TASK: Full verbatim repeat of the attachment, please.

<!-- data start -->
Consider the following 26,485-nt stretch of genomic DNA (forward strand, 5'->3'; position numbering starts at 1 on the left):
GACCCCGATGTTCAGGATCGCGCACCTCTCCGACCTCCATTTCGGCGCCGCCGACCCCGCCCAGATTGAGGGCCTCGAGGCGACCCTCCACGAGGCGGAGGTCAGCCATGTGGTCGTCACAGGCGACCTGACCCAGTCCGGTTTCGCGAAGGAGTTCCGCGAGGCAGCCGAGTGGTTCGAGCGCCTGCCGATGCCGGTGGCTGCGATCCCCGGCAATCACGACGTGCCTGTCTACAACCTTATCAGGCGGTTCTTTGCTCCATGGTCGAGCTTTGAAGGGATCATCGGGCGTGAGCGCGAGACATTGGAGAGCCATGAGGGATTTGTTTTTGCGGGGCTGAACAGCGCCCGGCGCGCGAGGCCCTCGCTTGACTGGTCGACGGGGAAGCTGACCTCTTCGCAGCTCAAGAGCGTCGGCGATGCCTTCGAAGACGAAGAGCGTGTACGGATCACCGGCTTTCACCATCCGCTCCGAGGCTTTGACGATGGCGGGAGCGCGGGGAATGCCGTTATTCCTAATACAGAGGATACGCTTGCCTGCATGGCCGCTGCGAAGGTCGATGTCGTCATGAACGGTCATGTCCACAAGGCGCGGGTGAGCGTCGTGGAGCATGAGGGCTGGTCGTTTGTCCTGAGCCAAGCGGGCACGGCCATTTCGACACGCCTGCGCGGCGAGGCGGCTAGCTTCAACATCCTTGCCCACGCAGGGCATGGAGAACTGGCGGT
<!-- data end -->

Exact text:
Consider the following 26,485-nt stretch of genomic DNA (forward strand, 5'->3'; position numbering starts at 1 on the left):
GACCCCGATGTTCAGGATCGCGCACCTCTCCGACCTCCATTTCGGCGCCGCCGACCCCGCCCAGATTGAGGGCCTCGAGGCGACCCTCCACGAGGCGGAGGTCAGCCATGTGGTCGTCACAGGCGACCTGACCCAGTCCGGTTTCGCGAAGGAGTTCCGCGAGGCAGCCGAGTGGTTCGAGCGCCTGCCGATGCCGGTGGCTGCGATCCCCGGCAATCACGACGTGCCTGTCTACAACCTTATCAGGCGGTTCTTTGCTCCATGGTCGAGCTTTGAAGGGATCATCGGGCGTGAGCGCGAGACATTGGAGAGCCATGAGGGATTTGTTTTTGCGGGGCTGAACAGCGCCCGGCGCGCGAGGCCCTCGCTTGACTGGTCGACGGGGAAGCTGACCTCTTCGCAGCTCAAGAGCGTCGGCGATGCCTTCGAAGACGAAGAGCGTGTACGGATCACCGGCTTTCACCATCCGCTCCGAGGCTTTGACGATGGCGGGAGCGCGGGGAATGCCGTTATTCCTAATACAGAGGATACGCTTGCCTGCATGGCCGCTGCGAAGGTCGATGTCGTCATGAACGGTCATGTCCACAAGGCGCGGGTGAGCGTCGTGGAGCATGAGGGCTGGTCGTTTGTCCTGAGCCAAGCGGGCACGGCCATTTCGACACGCCTGCGCGGCGAGGCGGCTAGCTTCAACATCCTTGCCCACGCAGGGCATGGAGAACTGGCGGT